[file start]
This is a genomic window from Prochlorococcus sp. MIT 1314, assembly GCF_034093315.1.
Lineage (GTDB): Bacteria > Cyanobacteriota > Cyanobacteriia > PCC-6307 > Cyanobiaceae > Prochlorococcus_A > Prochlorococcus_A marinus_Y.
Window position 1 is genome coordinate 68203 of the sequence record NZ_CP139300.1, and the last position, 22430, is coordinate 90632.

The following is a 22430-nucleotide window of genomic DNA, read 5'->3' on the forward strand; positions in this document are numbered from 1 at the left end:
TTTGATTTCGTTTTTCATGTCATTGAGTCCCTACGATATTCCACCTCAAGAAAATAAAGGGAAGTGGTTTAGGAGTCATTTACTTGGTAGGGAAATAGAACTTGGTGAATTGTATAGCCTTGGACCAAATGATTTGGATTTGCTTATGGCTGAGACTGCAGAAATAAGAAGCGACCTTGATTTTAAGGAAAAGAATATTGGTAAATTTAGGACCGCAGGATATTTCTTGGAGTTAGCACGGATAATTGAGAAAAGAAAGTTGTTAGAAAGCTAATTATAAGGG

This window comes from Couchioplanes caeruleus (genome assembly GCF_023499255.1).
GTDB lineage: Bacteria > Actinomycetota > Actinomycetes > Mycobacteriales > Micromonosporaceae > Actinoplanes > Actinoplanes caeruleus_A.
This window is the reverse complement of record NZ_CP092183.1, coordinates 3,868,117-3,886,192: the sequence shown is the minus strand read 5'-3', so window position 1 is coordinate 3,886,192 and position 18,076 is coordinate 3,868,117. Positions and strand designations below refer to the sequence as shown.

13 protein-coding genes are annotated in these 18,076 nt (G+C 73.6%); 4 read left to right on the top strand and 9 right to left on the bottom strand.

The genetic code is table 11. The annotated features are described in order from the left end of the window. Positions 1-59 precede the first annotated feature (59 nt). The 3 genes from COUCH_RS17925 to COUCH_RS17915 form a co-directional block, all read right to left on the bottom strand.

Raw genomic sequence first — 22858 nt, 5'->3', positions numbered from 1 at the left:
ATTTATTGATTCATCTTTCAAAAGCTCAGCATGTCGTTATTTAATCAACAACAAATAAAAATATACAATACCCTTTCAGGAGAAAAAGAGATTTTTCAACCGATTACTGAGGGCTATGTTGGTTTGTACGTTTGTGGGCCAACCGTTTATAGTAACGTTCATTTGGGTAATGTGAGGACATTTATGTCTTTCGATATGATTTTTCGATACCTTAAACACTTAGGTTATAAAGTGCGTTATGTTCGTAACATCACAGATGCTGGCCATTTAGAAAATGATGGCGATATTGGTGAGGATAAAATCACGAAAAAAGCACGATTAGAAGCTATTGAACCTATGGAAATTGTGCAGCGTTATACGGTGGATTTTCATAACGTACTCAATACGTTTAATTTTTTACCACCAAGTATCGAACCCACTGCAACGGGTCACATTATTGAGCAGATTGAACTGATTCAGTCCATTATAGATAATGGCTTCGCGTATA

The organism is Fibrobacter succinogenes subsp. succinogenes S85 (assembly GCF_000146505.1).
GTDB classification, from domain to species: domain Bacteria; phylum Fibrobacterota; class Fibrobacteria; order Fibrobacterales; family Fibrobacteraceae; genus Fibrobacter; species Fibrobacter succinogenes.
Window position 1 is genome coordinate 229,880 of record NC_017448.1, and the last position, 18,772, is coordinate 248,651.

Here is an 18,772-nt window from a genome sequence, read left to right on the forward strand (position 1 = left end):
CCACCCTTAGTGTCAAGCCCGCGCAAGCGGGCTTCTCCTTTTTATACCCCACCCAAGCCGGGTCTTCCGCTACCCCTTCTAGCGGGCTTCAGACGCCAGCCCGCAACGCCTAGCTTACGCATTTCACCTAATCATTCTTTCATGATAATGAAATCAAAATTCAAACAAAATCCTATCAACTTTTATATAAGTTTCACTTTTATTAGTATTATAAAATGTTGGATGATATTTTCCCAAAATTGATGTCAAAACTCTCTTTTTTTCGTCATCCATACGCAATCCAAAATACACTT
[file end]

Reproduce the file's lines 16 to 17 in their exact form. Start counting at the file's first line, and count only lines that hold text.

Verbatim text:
Here is an 18,772-nt window from a genome sequence, read left to right on the forward strand (position 1 = left end):
CCACCCTTAGTGTCAAGCCCGCGCAAGCGGGCTTCTCCTTTTTATACCCCACCCAAGCCGGGTCTTCCGCTACCCCTTCTAGCGGGCTTCAGACGCCAGCCCGCAACGCCTAGCTTACGCATTTCACCTAATCATTCTTTCATGATAATGAAATCAAAATTCAAACAAAATCCTATCAACTTTTATATAAGTTTCACTTTTATTAGTATTATAAAATGTTGGATGATATTTTCCCAAAATTGATGTCAAAACTCTCTTTTTTTCGTCATCCATACGCAATCCAAAATACACTT